"They always treated my child as if he were one of their own."
Use of fatty part of the heel to draw small amounts of blood for test. (Large amounts are drawn from indwelling IV lines.)
Small line placed into the vein for delivery of fluid, usually sugar water.
Small line placed into an artery that allows continuous monitoring of blood pressure and drawing blood for labs.
A small sticky probe placed on the baby's hand or foot that allows the oxygen level to be viewed on the bedside monitor.
PICC Line (Percutaneous Intravenous Central Catheter)
A long thin line passed into the baby's skin, usually in an arm or leg. And is passed through a blood vessel that goes deep into the baby's body. They are used to give IV fluids, nutrition and medications. They usually last longer than a regular peripheral IV.
A procedure used to put a tube through the baby's mouth or nose into the windpipe. This tube is then attached to the equipment which assists breathing.
A procedure to remove the breathing tube from the trachea.
Small plastic prongs are placed in the nostrils to provide small amounts of oxygen.
Endotrachial tube (ETT)
A breathing tube is passed through the mouth or nose, into the trachea and connected to the ventilator.
A device that provides expiration resistance. The baby is breathing on their own but this machine gives some pressure even as he/she exhales, to help keep the lungs from collapsing.
Ventilator or Respirator Treatment
Treatment using a breathing machine. The most common type of ventilator is called a conventional ventilator. (In Brandon, the BIRD VIP GOLD is the brand of the conventional ventilator that is used.) A conventional ventilator provides positive pressure breaths, ie: (his breath is pushed into the lungs. The volume of air delivered is approximately the amount that the baby would breathe on their own. The ventilator not only provides positive pressure breaths but it may also provide additional oxygen. The ventilator is continuously adjusted to give babies the additional support that is needed.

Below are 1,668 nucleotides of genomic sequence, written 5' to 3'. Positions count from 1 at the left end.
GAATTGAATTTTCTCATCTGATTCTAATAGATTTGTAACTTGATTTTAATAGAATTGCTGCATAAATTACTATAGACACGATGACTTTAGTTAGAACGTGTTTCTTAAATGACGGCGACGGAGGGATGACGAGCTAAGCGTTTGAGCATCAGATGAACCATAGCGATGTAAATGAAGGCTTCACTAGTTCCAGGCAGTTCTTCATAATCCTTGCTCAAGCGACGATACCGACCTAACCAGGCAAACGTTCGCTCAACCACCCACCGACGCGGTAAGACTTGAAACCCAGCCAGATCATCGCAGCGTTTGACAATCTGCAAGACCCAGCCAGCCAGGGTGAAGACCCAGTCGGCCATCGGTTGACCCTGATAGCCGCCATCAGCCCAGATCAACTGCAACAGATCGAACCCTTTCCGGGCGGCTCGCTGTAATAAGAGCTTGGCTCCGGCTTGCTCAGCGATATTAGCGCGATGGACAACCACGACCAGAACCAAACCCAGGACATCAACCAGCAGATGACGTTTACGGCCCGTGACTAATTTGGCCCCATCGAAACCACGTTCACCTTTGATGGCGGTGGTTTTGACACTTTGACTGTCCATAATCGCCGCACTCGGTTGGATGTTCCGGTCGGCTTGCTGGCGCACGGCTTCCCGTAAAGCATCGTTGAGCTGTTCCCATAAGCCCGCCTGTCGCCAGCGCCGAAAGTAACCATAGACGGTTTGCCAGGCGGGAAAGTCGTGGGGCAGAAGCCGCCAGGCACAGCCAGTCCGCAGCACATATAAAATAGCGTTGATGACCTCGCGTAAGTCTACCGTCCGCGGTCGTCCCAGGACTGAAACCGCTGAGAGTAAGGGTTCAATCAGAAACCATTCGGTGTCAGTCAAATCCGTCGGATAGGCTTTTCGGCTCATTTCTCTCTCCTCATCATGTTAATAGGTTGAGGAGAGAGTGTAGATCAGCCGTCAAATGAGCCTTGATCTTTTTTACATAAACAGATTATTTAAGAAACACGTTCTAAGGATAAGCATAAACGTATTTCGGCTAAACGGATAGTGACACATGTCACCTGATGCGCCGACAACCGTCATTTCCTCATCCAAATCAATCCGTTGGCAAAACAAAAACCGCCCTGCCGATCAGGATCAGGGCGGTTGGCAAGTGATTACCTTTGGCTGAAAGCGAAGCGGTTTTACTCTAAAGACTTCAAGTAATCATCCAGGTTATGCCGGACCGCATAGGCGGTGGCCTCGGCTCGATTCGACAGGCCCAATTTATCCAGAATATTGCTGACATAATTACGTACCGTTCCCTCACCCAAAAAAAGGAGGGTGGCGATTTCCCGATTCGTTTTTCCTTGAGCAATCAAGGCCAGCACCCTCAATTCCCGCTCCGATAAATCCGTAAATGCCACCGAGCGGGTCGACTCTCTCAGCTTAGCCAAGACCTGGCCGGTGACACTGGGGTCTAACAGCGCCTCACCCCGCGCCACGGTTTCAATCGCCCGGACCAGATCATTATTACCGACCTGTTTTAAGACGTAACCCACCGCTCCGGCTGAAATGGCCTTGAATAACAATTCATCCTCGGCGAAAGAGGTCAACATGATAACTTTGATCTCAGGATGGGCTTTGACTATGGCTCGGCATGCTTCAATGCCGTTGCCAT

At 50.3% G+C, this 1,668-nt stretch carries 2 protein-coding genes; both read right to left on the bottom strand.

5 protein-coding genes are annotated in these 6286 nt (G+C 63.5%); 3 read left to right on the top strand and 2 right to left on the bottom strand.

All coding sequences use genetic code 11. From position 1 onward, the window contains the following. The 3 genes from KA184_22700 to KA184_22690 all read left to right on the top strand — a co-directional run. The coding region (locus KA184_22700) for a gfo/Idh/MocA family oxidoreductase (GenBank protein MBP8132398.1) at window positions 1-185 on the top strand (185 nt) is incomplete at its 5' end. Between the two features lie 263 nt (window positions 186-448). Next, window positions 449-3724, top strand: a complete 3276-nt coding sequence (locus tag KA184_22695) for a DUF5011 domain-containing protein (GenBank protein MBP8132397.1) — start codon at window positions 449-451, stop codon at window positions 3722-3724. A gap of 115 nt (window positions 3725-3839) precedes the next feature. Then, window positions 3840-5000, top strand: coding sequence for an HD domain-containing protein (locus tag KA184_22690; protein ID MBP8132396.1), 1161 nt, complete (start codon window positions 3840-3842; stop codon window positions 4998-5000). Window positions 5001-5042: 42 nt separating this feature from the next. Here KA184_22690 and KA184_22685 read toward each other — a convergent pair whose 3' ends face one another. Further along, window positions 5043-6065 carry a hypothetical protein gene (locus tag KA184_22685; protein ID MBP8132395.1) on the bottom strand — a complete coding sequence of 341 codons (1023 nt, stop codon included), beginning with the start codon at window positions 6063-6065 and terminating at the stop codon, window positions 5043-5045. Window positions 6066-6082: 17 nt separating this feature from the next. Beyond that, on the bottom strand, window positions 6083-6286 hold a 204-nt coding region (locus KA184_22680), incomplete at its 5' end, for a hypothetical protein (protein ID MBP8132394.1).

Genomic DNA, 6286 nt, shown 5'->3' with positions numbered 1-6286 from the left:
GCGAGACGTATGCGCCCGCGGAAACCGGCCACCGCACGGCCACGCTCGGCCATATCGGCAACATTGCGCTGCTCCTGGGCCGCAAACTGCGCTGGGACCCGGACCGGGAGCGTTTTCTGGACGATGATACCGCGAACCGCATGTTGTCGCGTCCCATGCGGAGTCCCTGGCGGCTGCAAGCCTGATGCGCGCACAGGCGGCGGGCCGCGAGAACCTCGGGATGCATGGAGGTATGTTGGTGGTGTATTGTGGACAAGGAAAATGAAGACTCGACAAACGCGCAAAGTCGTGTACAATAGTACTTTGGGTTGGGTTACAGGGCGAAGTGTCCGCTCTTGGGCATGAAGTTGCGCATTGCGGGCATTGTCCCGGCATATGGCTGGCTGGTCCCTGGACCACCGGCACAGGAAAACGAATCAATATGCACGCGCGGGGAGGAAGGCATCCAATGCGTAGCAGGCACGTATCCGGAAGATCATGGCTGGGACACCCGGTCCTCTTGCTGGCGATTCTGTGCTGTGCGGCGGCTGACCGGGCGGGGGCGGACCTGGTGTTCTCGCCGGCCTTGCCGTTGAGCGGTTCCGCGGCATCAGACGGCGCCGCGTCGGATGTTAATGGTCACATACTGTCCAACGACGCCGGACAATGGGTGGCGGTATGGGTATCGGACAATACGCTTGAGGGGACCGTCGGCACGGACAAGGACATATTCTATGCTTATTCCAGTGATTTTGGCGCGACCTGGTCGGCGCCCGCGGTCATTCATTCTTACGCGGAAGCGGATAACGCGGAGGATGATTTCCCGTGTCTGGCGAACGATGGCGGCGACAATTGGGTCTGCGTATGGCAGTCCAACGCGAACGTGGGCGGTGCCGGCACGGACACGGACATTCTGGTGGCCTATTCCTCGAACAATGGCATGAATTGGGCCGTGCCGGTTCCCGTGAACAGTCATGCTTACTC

High Frequency Oscillator Treatment
Treatment with another type of breathing machine which delivers very small breaths at a very high rate. The HFO is used for babies who are either not responding well to conventional ventilation or who have lung problems that respond better to this type of ventilator.
Phototherapy (Bili Light with Eye Patches)
Treatment with special lights to help break down bilirubin so it can leave the body in the stool or urine.
Treatment with tube that goes through baby's nose into the stomach. Used to keep the stomach empty at first and can also be used to feed baby when appropriate.
Therapeutic hypothermia, or cooling, is a new treatment for babies who are born at or near their due date that we think might have had a brain injury before birth. Many people have heard of icing a joint that is hurt. Even though the brain is more complicated than a joint, cooling can still help reduce the effects of brain injury in some babies. There are two ways to administer therapeutic cooling; selective head cooling or whole body cooling, both of which we use.
Selective Head Cooling: The "Cool Cap" or "Brain Cooling" With this treatment, cold water, about the temperature of cold tap water, is piped through a soft plastic cap over the baby's scalp. We do this for 72 hours, from a cooling machine at the bedside. The baby's body temperature is slightly cool, between 93.2° and 95°:F (34° 35°C), but the head is cooler than that.
Body Cooling is another way to administer therapeutic hypothermia. With this treatment, the baby is placed on a mattress with circulating water for 72 hours. The water is cool to begin with, and then the machine pumping the water automatically controls the water temperature to keep the baby's temperature within the body slightly cool, between 33° and 34° C (91.4° 93.2°:F). Body cooling works on the same principal as head cooling.
The University of Michigan ECMO program provides extracorporeal life support for newborns who are experiencing life threatening heart or lung illness. ECMO, which stands for Extracorporeal Membrane Oxygenation, is basically heart/lung bypass outside of the operating room. Providing state of the art support, the U of M ECMO Program is the oldest and one of the largest ECMO Programs in the nation. The Program cares for newborns in the NICU in along with the neonatal nurses and physicians. Each patient on ECMO is cared for both by an ECMO Specialist as well as a NICU nurse. The ECMO Specialists are highly skilled nurses and respiratory therapists who are trained in operation of the ECMO circuit and provide complete, patient centered care during a critical time in their hospital stay. For more information: http://www.med.umich.edu/ecmo
Some babies, both those born prematurely & full-term, need special help to adjust to their new lives. They need different kinds of care than is normally given. Your doctor asked that your baby be admitted to the Brandon Intensive Care Nursery for this special care.